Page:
|Location||1 Cavalry Row, Marfa, Texas, United States|
|Curator||Rob Weiner (curator-at-large)|
The specific intention of Chinati is to preserve and present to the public permanent large-scale installations by a limited number of artists. The emphasis is on works in which art and the surrounding landscape are inextricably linked. Judd wrote in the foundation's first catalogue from 1987:
It takes a great deal of time and thought to install work carefully. This should not always be thrown away. Most art is fragile and some should be placed and never moved again. Somewhere a portion of contemporary art has to exist as an example of what the art and its context were meant to be. Somewhere, just as the platinum iridium meter guarantees the tape measure, a strict measure must exist for the art of this time and place.
The Chinati Foundation is located on 340 acres (1.4 km2) of land on the site of former Fort D. A. Russell in Marfa, Texas, and in some buildings in the town's center.
Donald Judd first visited Marfa, Texas, in 1971, and moved himself from New York to Marfa as a full-time resident in 1977. Construction and installation at the site began in 1979 with initial assistance from the Dia Art Foundation in New York. The Chinati Foundation opened to the public in 1986 as an independent, non-profit, publicly funded institution.
Chinati was originally conceived to exhibit the work of Donald Judd, John Chamberlain and Dan Flavin. However, the idea of the foundation developed further and its collection was enriched over years, and now the permanent collection has expanded to include Carl Andre, Ingólfur Arnarsson, Roni Horn, Ilya Kabakov, Richard Long, Claes Oldenburg and Coosje van Bruggen, David Rabinowitch, and John Wesley. Each artist's work is installed in a separate building or outdoor area on the museum's grounds. In addition to the permanent collection, regular temporary exhibitions feature modern and contemporary art of diverse media.
It was Judd’s goal at Chinati to bring art, architecture, and nature together in order to form a coherent whole.
Marianne Stockebrand served as the foundation's director from 1994 until 2010. Thomas Kellein assumed the role of director in 2011; he announced his resignation in 2012. Jenny Moore became the new executive director in August 2013.
In October 2013 the foundation finalized plans for a new installation by Robert Irwin to join Chinati's permanent collection. Opened in July 2016, this installation utilizes Fort D. A. Russell's ruined former hospital, rebuilding the structure within its original footprint while incorporating several architectural interventions to modify the building's dynamics of light and space.
The Chinati Foundation sponsors art and education programs, establishing close links to the local community and other cultural institutions and universities in the United States and abroad. Started by Judd, Chinati's Artist in Residence Program provides artists from around the world an opportunity to develop and exhibit their work in a stimulating environment. Its Internship Program offers students from a variety of disciplines hands-on museum experience. Each summer the museum hosts art classes for local students. Chinati has been producing an annual newsletter in English and Spanish since 1995 (some of the back issues are available at the Chinati bookstore and all can be downloaded at foundation's website.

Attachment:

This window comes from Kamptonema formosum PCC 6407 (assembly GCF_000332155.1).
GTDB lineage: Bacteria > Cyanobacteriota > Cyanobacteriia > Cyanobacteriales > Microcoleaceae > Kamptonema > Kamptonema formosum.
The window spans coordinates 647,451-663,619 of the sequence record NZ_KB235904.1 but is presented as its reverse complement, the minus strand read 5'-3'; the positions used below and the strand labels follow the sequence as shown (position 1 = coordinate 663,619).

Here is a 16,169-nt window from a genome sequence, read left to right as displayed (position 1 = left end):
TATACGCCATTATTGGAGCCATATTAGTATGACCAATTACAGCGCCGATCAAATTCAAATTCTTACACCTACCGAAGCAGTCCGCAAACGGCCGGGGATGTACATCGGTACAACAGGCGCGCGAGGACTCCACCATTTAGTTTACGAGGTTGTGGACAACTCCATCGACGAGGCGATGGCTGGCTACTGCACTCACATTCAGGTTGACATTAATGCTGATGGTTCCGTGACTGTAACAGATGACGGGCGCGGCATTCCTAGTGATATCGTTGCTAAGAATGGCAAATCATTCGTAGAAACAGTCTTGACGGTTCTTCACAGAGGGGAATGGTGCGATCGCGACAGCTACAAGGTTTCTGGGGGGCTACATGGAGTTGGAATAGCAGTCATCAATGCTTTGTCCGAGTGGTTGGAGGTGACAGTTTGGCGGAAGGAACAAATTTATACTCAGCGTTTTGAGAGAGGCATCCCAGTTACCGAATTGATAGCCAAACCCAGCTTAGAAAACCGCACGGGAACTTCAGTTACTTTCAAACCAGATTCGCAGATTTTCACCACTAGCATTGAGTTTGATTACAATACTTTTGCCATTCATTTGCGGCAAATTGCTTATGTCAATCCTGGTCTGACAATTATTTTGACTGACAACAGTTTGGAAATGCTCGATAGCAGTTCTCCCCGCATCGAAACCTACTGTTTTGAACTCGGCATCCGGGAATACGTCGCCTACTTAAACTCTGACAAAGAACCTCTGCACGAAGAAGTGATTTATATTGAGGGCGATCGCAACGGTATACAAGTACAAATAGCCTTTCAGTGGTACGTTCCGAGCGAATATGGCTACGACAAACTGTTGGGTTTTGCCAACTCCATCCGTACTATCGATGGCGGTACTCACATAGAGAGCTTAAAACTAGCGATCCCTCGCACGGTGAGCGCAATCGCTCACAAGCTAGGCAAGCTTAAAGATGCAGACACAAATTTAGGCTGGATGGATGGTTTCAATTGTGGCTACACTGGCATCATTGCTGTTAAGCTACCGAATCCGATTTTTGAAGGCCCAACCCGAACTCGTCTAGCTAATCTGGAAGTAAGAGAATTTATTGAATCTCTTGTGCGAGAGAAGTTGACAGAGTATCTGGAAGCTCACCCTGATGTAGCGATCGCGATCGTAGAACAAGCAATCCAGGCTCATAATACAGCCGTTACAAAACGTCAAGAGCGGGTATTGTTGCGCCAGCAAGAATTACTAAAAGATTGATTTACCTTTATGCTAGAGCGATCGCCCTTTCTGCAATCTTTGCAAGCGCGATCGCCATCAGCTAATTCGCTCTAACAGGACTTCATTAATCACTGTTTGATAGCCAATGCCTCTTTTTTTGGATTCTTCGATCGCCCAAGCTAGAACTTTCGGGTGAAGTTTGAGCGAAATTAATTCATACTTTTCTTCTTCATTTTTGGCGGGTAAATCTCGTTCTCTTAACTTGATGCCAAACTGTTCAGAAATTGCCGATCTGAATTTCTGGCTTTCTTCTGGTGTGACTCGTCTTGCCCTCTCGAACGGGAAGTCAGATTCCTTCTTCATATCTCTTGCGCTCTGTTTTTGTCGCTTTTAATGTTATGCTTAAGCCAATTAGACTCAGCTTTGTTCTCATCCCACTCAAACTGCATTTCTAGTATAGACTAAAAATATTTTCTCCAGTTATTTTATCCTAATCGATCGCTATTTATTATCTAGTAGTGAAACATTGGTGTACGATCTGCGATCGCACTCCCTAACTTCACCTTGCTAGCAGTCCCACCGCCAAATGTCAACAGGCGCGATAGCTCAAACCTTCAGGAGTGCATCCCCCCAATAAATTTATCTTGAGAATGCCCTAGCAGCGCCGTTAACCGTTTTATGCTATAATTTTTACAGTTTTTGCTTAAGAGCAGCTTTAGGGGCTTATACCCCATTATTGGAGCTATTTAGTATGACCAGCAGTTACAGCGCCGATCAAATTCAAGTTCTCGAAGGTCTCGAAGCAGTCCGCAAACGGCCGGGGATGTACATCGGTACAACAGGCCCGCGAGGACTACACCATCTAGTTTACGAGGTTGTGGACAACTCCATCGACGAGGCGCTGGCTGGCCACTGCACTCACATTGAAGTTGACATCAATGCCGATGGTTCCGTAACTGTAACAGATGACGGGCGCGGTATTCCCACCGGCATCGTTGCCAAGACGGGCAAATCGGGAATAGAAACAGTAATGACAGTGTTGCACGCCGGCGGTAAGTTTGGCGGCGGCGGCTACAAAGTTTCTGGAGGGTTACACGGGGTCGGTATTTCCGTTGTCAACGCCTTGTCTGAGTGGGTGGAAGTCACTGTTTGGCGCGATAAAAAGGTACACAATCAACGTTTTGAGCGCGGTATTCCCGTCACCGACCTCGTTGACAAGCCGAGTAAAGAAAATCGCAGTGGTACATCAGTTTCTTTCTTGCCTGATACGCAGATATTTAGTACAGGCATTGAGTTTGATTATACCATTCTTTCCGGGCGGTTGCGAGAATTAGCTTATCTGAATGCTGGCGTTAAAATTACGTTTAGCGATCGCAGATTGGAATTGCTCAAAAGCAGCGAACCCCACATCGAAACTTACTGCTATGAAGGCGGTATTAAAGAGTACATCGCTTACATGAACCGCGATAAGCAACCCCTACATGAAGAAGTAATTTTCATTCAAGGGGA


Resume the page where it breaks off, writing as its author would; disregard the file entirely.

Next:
Full collection and Selections tours are available Wednesday through Sunday. Because of the amount of time necessary to view the entire collection, the Full collection tour is split into two parts, with a break for lunch between the two sections. Tours begin promptly at 10:00 am, break for lunch around noon, and resume at 2:00 pm for the second half of the tour. The museum's Selections tour covers work by Donald Judd, Dan Flavin and John Chamberlain (11:00 am – 1:00 pm).
Two of Chinati’s permanent exhibitions are open for self-guided viewing at regular times each week. Donald Judd's 15 untitled works in concrete are accessible Wednesday through Sunday from 9:00 AM - 4:30 PM. Donald Judd’s 100 works in milled aluminum may be viewed Friday, Saturday, and Sunday afternoons from 2 to 4PM.
The closest airports to Marfa are in El Paso and Midland/Odessa. It is about 3-hour drive from either airport.
Notes and referencesEdit
- Roberta Smith (1995-02-26). "ART; The World According to Judd". The New York Times. Retrieved 2009-01-05.
- Michael Kimmelman (2001-02-04). "Art/Architecture; The Last Great Art of the 20th Century". The New York Times. Retrieved 2009-01-05.
- Daphne Beal (2000). "The Chinati Foundation: A Museum in Process". Art in America. 88 (10): 116–126.
- "Staff News". Chinati Foundation Newsletter. Marfa, Texas: Chinati Foundation. 18: 110. 2013. Available as a PDF on the foundation's website.
- Jenny Moore (2013). "Letter from Jenny Moore, Executive Director". Chinati Foundation Newsletter. Marfa, Texas: Chinati Foundation. 18: 2–3; here: p. 2.
- David Tompkins (2016). "Robert Irwin, Untitled [Dawn to Dusk], 2016: The Opening". Chinati Foundation Newsletter. Marfa, Texas: Chinati Foundation. 21: 4–11; here: p. 4. Available as a PDF on the foundation's website.
- David Tompkins (2016). "Robert Irwin, Untitled [Dawn to Dusk], 2016: The Opening". Chinati Foundation Newsletter. Marfa, Texas: Chinati Foundation. 21: 4–11; here: p. 9–11.
- "Artist in Residence". Chinati Foundation. Retrieved 2017-06-03.
- "Internships". Chinati Foundation. Retrieved 2017-06-03.
- "Newsletter". Chinati Foundation. Retrieved 2017-06-03.